Local Opinion – Hard Times: Reconstruction and Opposition to war by leading politicians

Local Opinions

Our newest community reporter Spring Heeled Jack has written a series of short articles which we will share over the next few weeks.

Here is the latest installment of Hard Times.


Opposition to war by leading politicians

Harold Wilson was the Labour Prime Minister during the 1960s and 1970s and he was born in 1916, lived through World War 2 and he didn’t want another world war to happen again.

Similarly Ted Heath, the Conservative Prime Minister in the 1970s was an army Major (officer) and he was involved in the conflict at close quarters in France.

Denis Healey, former Labour Chancellor was an army Major who was involved in fighting in Italy and he too was opposed to any further conflicts and the horrific experiences suffered in the name of war.

These senior politicians wanted a closer relationship with other European countries where political, social and economic unity would create closer political integration, improve social relations and encourage trade, thus preventing further conflicts.

It was Ted Heath who fought so hard for Great Britain to enter the European Common Market in January 1973 in order to facilitate closer links with other European countries.

Liberation and reconstruction

At the conclusion of World War 2 with liberation there also has to be reconstruction.

Liberation for servicemen and women meant being demobbed, but many had no homes or work to return to-because many buildings in several British cities and throughout Europe had been bombed and destroyed during the air blitz.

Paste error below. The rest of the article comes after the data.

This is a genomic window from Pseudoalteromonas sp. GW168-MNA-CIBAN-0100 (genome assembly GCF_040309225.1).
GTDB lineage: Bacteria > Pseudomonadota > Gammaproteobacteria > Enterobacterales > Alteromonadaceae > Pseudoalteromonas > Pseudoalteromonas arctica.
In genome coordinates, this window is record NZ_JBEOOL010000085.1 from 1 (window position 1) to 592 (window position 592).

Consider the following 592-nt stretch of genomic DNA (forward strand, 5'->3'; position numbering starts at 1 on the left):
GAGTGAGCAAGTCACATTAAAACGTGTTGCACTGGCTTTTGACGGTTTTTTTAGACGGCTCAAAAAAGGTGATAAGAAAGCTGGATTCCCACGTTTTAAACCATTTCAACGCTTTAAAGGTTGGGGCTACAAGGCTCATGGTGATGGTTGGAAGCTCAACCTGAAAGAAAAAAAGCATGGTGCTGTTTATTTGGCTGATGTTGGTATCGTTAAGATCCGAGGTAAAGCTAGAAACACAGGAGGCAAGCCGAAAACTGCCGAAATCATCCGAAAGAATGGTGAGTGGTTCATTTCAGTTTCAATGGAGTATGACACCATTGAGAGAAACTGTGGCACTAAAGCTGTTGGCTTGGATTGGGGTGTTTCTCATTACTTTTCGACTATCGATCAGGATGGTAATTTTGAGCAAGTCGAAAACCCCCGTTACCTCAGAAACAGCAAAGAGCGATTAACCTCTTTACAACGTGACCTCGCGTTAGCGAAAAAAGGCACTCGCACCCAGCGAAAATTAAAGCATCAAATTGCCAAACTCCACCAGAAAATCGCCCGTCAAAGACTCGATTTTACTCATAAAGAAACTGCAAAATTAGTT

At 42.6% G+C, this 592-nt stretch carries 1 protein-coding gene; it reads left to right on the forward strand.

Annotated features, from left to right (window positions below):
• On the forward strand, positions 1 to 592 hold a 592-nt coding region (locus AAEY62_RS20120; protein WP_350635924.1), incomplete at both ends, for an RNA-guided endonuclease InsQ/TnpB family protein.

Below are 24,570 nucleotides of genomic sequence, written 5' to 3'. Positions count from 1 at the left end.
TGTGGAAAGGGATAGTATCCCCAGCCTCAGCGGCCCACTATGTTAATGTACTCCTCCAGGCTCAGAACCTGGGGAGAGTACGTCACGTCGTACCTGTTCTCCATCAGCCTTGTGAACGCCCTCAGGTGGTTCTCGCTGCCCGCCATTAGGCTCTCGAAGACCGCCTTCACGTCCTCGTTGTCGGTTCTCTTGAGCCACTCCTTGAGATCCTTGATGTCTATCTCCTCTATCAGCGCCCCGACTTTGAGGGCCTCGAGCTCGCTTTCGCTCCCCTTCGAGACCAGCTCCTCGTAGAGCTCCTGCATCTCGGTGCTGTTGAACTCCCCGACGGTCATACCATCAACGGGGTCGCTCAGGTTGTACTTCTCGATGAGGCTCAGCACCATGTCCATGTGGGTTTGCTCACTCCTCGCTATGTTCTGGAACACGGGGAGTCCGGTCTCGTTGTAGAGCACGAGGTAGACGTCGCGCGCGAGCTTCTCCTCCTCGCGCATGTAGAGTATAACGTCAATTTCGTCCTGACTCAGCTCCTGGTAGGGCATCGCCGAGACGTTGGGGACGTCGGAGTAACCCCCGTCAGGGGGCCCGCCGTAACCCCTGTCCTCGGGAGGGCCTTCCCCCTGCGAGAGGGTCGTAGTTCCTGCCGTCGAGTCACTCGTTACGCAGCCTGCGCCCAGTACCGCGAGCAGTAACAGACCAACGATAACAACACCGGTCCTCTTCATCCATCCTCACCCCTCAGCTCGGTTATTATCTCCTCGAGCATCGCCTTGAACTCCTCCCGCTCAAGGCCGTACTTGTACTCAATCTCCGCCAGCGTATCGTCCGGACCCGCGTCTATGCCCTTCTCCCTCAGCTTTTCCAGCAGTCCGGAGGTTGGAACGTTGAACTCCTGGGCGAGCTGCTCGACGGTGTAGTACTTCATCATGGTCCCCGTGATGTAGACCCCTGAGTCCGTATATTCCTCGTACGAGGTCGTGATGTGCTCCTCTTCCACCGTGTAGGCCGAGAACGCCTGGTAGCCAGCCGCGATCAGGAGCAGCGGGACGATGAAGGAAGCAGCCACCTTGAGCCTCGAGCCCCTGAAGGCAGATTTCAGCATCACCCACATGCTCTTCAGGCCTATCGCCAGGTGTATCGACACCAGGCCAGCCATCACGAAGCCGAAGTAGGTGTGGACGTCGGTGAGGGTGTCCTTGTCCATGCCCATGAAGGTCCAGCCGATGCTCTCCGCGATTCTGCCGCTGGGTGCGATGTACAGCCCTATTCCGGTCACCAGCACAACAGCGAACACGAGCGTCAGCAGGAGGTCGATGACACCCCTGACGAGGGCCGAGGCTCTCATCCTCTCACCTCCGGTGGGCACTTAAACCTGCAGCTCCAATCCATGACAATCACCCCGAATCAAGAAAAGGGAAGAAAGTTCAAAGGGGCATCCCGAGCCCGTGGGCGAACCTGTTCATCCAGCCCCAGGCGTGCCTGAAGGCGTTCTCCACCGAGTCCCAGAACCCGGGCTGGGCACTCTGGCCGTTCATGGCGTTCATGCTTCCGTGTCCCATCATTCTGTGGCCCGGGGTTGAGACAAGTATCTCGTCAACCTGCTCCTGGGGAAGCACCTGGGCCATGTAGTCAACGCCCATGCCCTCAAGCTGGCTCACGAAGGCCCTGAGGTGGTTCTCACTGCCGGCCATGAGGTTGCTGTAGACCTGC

Millions of people had to also face their personal physical and mental demons such as being incarcerated in foreign prisons, left hungry and malnourished, often underweight with poor physical health.

Rationing continued until 1954 in Britain where people struggled to find decent food to eat, often using allotments or growing their own food to supplement their rations.

Make do and mend remained the order of the day for clothing, so this didn’t change for many years after World War 2 in 1945.

It was the mental demons above all that people had to confront and deal with, where ordinary people had what is now termed post-traumatic stress disorder, but at that time there was no counselling or talking therapies as of today.

In political, social and economic terms, there were no homes for heroes and Winston Churchill, Prime Minister during World War 2 subsequently lost the 1945 general election to Clement Attlee, who then became the Labour Prime Minister.


Article submitted by Spring Heeled Jack.

The opinions expressed in this article are those of the author and not the Digital Sentinel.

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